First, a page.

As I drive home in December’s dusk, Christmas lights wink behind the bare bones of the trees from houses I never noticed. Atop a hill, a house sits, iced with white lights; another, perfectly reflected in Ice Pond, twinkles like a castle in the gloom. The tiny Christmas tree that floats in the middle of Chase Creek appears to be lit by elves.
One of my favorite things about the holidays is bright lights in unexpected places, silently illuminating the winter chill, celebrating the season.
As a child growing up in a family of nine kids, Christmas was all movement and noise and barely controlled chaos. We made 20 different kinds of Christmas cookies — our teachers loved us. Fortunately, with six girls, there were many willing, and some unwilling bakers. The process began at the beginning of December: cut-outs, striped candy cane cookies, Mexican wedding cakes, gingerbread people and “buckeyes” — a concoction of peanut butter and sugar, rolled into balls and topped with chocolate, sort of a modified Reese’s cup, that weighed about a pound each and settled in your stomach like a soft bomb.
The recipes called for large amounts of butter, sugar and white flour — my mother bought 25- pound bags that lived in the cellar for the rest of the year — and sprinkles. Lots of sprinkles. Fights would break out over the ones that were so covered in red and green sugar you could barely see the cookie underneath. “Gross,” an older kid would tell a younger one, “No one’s going to eat that.” The younger would cover it protectively with an arm that rested on a couple of already frosted cookies, breaking them. “I will. I like them this way.”
To this day, I don’t bake Christmas cookies. I blame it on total immersion as a child.
Christmas morning found us dressed in matching red and white flannel pajamas — until my teenage sisters rebelled. Waiting at the top of the stairs, breathing our sour morning breath in each other’s faces, while my sleepy parents turned on the tree lights, put carols on the record player and no doubt said a little prayer. Then, running full-speed down the stairs, each kid for himself, only to be blinded by the hot flash bar on my father’s huge movie camera as we raced towards the Christmas tree.
Who got the big present that year? The one too large to wrap and covered in a plastic Christmas tablecloth, a different kid’s name written in Santa’s hand, as messy as my father’s. Always a challenge to figure out whose present it was. The year I was eight and a budding Betty Crocker, the big present was mine: a full-size metal play refrigerator for my pretend kitchen and a Liddle Kiddle doll tucked inside. That tiny doll still sits on my dresser, wearing her 60’s hot pink playsuit with matching hat, and worth a small fortune on ebay.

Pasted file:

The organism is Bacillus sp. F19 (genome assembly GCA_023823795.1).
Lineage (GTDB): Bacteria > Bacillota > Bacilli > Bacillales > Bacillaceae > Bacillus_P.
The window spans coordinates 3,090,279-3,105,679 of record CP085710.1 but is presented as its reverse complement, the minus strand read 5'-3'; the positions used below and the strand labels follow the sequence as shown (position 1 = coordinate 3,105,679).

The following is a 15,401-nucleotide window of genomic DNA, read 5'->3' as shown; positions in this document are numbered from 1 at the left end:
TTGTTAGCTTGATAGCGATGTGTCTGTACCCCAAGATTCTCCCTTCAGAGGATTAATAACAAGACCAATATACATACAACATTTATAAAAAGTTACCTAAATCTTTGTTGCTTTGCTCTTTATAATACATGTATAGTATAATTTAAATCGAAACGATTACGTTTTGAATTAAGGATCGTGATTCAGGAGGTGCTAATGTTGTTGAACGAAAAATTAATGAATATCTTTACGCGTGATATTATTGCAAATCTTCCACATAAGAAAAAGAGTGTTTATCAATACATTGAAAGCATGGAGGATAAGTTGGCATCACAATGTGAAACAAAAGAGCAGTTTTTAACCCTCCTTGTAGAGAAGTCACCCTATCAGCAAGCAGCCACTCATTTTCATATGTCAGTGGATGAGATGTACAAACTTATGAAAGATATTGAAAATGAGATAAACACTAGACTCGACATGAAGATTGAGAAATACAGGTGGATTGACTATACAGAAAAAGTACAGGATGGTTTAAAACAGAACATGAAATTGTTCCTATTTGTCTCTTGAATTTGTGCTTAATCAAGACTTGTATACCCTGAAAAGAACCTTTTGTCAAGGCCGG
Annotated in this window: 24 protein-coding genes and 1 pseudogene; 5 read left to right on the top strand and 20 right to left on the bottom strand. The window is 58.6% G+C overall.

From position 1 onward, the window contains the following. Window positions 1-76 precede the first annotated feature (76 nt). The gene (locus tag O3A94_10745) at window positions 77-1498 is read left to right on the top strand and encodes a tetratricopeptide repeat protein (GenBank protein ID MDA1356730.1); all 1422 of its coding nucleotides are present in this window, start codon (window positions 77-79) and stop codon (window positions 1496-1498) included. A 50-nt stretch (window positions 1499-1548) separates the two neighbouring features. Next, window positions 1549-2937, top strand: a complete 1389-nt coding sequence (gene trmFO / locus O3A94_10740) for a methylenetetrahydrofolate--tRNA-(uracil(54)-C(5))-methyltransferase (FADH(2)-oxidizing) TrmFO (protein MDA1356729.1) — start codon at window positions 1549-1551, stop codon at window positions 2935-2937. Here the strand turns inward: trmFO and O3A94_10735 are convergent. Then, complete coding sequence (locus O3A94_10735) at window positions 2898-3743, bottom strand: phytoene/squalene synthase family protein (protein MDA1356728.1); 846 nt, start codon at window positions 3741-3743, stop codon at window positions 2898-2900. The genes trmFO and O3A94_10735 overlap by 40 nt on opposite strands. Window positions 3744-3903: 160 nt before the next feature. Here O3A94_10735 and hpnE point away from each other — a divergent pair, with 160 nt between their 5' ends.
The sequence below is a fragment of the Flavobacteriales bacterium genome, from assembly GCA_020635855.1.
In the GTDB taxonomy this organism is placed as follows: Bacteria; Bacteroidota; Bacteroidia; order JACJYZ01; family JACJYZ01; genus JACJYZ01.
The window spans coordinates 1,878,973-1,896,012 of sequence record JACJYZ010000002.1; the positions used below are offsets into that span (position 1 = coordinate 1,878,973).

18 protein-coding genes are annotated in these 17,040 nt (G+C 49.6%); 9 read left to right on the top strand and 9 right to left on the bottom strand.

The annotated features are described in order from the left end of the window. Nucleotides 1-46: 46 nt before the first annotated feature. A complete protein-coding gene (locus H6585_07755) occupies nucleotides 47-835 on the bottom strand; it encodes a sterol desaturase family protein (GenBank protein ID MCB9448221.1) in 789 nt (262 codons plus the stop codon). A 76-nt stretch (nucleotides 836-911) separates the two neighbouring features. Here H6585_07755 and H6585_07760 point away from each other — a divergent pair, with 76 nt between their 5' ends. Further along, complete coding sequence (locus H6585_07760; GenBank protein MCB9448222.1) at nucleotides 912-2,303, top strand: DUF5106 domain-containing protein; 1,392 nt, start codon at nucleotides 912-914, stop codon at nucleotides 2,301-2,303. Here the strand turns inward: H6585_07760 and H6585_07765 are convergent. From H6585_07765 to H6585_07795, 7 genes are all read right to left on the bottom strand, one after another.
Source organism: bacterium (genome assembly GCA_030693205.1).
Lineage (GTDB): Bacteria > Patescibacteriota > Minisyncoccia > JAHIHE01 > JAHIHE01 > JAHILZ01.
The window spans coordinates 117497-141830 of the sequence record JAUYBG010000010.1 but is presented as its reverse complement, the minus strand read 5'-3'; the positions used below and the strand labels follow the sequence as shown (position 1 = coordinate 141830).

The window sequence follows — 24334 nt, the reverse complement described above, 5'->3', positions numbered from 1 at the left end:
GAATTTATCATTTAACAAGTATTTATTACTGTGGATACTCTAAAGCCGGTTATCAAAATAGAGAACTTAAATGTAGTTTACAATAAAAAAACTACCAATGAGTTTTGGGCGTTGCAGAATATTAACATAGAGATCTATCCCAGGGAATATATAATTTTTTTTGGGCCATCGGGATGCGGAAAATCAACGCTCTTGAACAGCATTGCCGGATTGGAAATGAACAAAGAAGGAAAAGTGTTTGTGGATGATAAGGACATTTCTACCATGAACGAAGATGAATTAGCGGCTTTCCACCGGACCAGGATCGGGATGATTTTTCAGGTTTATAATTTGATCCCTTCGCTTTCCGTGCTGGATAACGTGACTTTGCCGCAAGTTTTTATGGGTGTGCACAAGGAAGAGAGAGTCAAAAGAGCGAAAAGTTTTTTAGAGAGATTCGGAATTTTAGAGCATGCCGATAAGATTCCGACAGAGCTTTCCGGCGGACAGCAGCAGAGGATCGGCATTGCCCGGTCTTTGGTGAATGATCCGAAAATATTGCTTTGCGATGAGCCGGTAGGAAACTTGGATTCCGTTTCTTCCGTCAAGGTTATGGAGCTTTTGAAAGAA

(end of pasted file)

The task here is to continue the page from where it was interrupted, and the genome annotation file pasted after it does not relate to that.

Nostalgia erases the petty arguments, the commotion of Christmas, but as those snowy Christmases greyed into evening, I remember our sweetness with each other, the sadness that the much-anticipated day was almost over for another year.
Now that I’m a mother, I marvel at the superhuman energy my mother had to re-enact all the traditions year after year; she must’ve collapsed into bed every night, worn to a nub.
Much as I miss my big family during the holidays, I don’t miss driving to Buffalo. I can’t face the blizzard-like conditions driving through the Poconos and Binghamton, the inevitable postponement of the return trip because the Thruway closed, the area socked with ten or twelve inches of snow the afternoon before we’re set to leave. When I call my parents on Christmas Eve, I hear the shouts of the grandchildren playing “Spoons” and arguing over pizza.
Now we celebrate Christmas with our family of three on a much smaller scale. Quieter, less chaotic, no one shoves or cries or has a temper tantrum. Something is lost and yet not. We’ve created our own traditions and as my son grows older, the traditions change. Gone are the Playmobil Advent calendar, the Legos and the “Frosty the Snowman” DVD. Now my teenage son plays Christmas carols on his electric guitar and pores through music equipment catalogs, choosing wah pedals and tube amps. But he still loves to decorate and our small house brims with lights and decorations.
I worry that he is missing out on something my husband and I both had growing up. But I don’t think so. He seems content to have us together, none of us working, to watch “It’s A Wonderful Life” and Ralphie in “A Christmas Story,” to have a big dinner on Christmas Day with baked brie, sparkling cider and a spiral-cut ham. And give us the handmade presents he’s worked on in secret and to unwrap a few presents of his own, hopefully with a couple of surprises.
If Christmas Day is sunny, we’ll head over the Wades Beach in the afternoon, before the too-early winter darkness settles in. We’ll often see friends, walking their dogs. Stillness settles at the beach, as if the earth is celebrating its own winter solstice, but quietly.
We’ll return to the darkening house, lit only by Christmas lights, to have our feast.
For this day, the outside world disappears. We reach for each other, knowing we are blessed.